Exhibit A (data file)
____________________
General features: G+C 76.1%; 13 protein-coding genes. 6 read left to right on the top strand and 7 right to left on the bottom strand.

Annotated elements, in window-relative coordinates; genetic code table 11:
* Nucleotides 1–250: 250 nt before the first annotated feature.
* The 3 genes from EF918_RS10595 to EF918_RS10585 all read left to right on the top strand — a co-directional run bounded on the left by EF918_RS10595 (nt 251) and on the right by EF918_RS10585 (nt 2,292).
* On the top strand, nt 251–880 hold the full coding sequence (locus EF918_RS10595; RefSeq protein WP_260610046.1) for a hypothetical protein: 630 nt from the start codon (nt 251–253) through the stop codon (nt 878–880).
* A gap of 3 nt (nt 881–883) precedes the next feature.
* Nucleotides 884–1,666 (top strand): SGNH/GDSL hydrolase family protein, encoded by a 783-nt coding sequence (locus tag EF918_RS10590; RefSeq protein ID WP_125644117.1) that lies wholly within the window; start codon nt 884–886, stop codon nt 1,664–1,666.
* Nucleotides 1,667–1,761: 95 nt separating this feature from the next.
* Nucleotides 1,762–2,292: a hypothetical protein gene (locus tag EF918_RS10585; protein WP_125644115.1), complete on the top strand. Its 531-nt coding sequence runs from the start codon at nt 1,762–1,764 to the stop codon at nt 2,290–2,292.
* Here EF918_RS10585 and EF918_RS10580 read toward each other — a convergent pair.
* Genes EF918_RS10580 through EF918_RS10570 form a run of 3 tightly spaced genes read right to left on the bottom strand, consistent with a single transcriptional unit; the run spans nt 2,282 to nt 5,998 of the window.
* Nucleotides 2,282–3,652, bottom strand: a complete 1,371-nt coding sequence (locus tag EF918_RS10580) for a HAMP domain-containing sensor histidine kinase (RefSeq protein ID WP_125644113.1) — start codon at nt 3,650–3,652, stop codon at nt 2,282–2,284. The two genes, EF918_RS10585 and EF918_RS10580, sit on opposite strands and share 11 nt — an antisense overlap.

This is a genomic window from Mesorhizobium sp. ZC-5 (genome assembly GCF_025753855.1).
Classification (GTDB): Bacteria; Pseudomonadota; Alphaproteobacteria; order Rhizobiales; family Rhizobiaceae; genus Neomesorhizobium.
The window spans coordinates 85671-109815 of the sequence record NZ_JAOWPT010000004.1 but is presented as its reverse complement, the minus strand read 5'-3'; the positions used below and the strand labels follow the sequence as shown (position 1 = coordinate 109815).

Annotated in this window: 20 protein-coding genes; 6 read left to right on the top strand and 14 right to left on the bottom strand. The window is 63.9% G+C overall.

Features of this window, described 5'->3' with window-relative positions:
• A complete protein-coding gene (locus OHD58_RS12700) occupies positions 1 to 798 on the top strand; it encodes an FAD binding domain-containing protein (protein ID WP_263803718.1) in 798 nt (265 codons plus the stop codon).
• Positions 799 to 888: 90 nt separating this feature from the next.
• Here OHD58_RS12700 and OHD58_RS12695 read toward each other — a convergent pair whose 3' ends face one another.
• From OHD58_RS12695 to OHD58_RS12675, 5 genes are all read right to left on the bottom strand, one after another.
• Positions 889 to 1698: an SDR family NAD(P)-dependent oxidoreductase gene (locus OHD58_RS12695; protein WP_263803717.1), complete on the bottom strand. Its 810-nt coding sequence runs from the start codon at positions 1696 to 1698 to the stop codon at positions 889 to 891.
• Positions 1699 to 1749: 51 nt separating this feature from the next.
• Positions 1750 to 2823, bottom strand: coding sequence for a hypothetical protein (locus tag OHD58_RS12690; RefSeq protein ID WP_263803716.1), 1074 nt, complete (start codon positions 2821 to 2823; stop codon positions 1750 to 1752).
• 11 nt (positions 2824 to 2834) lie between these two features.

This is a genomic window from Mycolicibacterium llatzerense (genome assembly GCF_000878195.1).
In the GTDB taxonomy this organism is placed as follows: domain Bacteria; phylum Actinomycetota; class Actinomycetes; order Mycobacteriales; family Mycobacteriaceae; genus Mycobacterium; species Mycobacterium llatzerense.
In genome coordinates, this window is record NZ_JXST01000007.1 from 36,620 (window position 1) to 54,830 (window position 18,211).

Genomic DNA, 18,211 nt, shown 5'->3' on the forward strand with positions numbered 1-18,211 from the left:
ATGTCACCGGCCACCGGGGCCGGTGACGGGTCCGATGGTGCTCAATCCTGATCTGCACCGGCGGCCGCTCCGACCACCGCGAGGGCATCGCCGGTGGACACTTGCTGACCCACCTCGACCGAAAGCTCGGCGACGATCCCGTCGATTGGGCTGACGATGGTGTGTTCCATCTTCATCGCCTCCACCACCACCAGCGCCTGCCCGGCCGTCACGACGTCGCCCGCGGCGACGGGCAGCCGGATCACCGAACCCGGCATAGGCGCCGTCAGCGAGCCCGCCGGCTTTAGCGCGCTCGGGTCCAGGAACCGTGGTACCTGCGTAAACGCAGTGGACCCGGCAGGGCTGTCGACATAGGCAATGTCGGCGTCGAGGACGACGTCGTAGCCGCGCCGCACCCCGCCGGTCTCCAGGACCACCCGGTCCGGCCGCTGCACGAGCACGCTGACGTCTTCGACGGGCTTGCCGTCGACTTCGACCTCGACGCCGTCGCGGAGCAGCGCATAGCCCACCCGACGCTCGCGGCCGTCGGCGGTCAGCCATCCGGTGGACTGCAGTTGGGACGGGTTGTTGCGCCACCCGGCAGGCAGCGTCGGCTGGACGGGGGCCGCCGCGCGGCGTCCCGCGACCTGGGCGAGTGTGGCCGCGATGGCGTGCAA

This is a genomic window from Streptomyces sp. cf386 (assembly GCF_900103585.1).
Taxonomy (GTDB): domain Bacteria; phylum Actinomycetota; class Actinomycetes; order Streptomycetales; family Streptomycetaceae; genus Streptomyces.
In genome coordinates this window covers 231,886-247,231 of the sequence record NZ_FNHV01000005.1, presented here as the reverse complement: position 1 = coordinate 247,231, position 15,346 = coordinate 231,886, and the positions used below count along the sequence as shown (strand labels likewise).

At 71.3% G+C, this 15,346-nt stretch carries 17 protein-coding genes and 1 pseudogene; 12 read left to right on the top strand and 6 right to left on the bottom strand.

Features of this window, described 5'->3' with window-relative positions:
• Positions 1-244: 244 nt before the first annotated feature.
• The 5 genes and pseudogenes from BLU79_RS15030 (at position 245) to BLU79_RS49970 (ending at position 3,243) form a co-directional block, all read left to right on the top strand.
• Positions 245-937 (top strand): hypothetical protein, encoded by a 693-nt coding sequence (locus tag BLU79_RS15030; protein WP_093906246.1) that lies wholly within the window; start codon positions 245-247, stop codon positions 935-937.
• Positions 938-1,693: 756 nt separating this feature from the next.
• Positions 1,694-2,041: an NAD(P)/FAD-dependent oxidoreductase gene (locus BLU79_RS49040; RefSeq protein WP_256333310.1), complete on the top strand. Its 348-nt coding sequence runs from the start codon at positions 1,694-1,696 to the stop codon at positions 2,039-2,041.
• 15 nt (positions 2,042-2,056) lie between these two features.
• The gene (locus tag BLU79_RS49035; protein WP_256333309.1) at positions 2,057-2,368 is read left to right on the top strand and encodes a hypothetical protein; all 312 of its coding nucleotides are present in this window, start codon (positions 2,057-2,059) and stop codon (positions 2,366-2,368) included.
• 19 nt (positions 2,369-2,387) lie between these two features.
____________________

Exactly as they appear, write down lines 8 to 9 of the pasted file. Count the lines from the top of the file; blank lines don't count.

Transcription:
* Nucleotides 1,667–1,761: 95 nt separating this feature from the next.
* Nucleotides 1,762–2,292: a hypothetical protein gene (locus tag EF918_RS10585; protein WP_125644115.1), complete on the top strand. Its 531-nt coding sequence runs from the start codon at nt 1,762–1,764 to the stop codon at nt 2,290–2,292.